Hall of Fame basketball player and Houston icon Calvin Murphy was charged Monday with sexually molesting five of his daughters more than a decade ago.
Murphy, a television commentator for the Rockets, surrendered to authorities after being charged with three counts of aggravated sexual assault of a child and three counts of indecency with a child, said Lance Long, a Harris County assistant district attorney.
The charges involve five grown daughters who said Murphy sexually abused them between 1988 and 1991, when they were under 17, according to an affidavit by the Texas Rangers.
"He adamantly denies the charges," Hardin said. "We've investigated these charges for a couple weeks and we are just as convinced it did not happen as the district attorney's office is that it did."
Hardin said Murphy is "absolutely devastated" by the allegations because "he spent his whole life in the public arena and he knows people are going to assume it's true." Hardin said he wished the charges had been presented to a grand jury.
Hardin said the allegations are an attempt to get back at Murphy because he wouldn't give the women money. He said that three daughters wanted retirement money their mother left to Murphy after she died in a car accident. Hardin also said that because of past financial troubles Murphy doesn't have the financial means people assume he has.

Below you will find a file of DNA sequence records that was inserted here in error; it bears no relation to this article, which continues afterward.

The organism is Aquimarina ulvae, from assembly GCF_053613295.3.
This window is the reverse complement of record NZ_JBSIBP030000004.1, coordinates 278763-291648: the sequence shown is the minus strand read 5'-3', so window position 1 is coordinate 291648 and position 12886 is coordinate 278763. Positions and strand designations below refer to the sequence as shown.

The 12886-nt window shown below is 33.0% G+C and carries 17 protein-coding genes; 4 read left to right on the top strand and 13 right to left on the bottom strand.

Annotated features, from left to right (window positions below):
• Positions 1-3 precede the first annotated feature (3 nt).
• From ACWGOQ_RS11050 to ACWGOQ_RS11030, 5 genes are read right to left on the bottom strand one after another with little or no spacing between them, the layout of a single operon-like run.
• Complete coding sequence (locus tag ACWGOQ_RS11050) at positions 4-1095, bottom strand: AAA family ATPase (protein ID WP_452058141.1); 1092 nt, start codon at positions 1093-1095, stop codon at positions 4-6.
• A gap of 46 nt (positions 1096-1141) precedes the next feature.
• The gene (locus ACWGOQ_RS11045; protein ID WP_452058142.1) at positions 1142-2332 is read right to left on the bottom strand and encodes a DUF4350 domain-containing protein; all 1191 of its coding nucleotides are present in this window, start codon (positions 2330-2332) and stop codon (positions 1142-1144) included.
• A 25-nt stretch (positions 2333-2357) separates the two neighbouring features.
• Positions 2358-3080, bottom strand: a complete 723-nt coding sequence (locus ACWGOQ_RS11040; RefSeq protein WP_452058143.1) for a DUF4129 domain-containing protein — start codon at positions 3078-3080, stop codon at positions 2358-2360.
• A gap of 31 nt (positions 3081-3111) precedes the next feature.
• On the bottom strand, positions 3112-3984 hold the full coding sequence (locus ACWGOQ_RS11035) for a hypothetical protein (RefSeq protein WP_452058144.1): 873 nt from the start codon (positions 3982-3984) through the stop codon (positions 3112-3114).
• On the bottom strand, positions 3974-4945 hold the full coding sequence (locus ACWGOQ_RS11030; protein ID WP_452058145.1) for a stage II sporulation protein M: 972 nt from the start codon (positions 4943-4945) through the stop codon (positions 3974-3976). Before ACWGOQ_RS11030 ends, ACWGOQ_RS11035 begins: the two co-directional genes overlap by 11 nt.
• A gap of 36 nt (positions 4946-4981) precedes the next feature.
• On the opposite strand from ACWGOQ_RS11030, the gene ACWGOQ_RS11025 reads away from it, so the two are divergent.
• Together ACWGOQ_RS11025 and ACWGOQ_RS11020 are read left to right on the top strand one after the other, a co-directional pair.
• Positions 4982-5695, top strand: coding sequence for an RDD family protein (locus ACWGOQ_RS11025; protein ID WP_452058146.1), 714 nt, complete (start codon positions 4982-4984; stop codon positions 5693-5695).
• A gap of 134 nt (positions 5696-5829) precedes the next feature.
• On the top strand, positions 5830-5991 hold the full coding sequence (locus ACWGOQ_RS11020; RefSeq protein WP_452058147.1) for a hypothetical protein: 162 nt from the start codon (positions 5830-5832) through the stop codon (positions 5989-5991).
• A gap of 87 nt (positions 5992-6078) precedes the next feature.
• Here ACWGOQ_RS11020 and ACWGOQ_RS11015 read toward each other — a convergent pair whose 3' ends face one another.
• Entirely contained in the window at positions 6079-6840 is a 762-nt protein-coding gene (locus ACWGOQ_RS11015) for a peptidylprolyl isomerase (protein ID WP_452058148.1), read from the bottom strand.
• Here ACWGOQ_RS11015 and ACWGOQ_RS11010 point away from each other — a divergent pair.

If convicted of the charges, Murphy faces five years to life for the aggravated offenses and two to 20 years for the indecency violations, Long said. Because Murphy doesn't have a criminal history, he could also be eligible for probation if he's convicted, Long added.
District Attorney Chuck Rosenthal said late Monday that Murphy may also face additional charges, but he did not elaborate.
Long would not reveal the origin of the investigation, which he said had been ongoing for several weeks.
Hardin said Murphy, a Sugar Land resident, cooperated with the investigation and that he even escorted witnesses to the district attorney's office for questioning. Hardin said many witnesses, including one of the daughters named in the charges, told authorities the alleged abuses didn't occur.
Hardin questioned why the women are only coming forward 13 years after the most recent incident was alleged to have happened.